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Yanti Rosli, Suzanne M. Bedford, Ted Maddess; Low-Spatial-Frequency Channels and the Spatial Frequency-Doubling Illusion. Invest. Ophthalmol. Vis. Sci. 2009;50(4):1956-1963. doi: https://doi.org/10.1167/iovs.08-1810.
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purpose. This study examined the number and nature of spatiotemporal channels in the region where the frequency-doubling (FD) illusion would be expected to occur at eight locations spanning the central 30° of the visual field.
methods. The probability of seeing the FD illusion was examined in 17 subjects. Stimuli were presented at 5 octaves of low spatial frequencies, at each of seven flicker frequencies in the range 5.65 to 27.95 Hz. In a single trial, subjects matched the apparent spatial frequency of the flickering test pattern using a two-alternative, forced-choice method. Thirteen subjects were examined for stimuli presented at contrast 0.95. Three or four subjects were examined at each of the contrasts 0.2, 0.4, and 0.8. A factor analysis was conducted on the psychometric functions, quantifying the number and possible spatiotemporal tuning of neural channels present.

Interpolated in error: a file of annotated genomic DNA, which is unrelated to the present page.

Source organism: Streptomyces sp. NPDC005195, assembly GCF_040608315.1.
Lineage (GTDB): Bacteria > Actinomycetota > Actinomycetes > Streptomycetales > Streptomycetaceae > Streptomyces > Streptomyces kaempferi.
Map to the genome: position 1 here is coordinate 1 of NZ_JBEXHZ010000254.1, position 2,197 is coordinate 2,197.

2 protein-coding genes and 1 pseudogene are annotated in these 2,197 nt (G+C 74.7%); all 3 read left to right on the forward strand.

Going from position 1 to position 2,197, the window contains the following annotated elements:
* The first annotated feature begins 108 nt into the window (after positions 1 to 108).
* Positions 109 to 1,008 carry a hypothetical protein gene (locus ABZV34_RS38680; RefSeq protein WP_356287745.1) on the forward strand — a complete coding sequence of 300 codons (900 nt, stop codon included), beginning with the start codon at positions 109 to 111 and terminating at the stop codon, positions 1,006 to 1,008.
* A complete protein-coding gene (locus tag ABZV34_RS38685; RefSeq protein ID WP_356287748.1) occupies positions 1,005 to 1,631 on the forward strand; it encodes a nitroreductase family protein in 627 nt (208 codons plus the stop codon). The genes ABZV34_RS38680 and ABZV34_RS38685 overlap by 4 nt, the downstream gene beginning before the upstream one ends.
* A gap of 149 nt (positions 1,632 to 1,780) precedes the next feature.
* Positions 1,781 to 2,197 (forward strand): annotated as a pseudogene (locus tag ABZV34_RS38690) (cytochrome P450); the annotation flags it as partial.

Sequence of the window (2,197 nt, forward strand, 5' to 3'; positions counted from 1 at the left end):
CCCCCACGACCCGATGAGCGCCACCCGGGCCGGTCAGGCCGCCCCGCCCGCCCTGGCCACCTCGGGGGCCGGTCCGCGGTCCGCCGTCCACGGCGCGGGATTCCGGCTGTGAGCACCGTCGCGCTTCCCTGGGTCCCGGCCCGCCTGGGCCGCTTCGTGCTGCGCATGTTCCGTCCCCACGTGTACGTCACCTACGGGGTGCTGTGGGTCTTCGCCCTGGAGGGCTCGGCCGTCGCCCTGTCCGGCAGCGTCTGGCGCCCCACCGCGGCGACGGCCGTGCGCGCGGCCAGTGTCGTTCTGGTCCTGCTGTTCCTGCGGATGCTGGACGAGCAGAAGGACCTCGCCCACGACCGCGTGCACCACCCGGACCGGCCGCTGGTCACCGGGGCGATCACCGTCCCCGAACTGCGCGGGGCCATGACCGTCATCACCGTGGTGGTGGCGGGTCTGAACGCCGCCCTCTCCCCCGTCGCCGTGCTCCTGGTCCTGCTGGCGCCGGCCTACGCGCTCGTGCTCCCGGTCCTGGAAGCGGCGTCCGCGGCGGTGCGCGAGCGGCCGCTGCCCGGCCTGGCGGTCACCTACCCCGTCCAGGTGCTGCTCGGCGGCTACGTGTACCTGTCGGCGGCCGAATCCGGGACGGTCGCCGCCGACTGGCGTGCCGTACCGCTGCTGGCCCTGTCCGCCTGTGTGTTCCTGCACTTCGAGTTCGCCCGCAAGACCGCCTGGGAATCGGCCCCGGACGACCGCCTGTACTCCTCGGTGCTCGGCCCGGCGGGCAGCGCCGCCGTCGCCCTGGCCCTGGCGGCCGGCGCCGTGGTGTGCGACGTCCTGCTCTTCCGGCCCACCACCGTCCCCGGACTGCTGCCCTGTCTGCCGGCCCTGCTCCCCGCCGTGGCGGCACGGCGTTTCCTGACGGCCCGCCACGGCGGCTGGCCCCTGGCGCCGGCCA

results. At contrast 0.95, three factors were able to explain 79.3% of the total variance in the psychometric responses to the 35 test conditions. This simple form of three broad spatiotemporal channels was also found at the other contrasts and in different subjects. The factor scores showed differential distribution of the factors onto the eight different visual field locations. Thus the expression of the three channels differed somewhat across the visual field.
conclusions. The results support earlier reports, that there are several low-spatial-frequency channels below 1 cyc/deg in the periphery. The results may have implications for the FDT and matrix perimeters.
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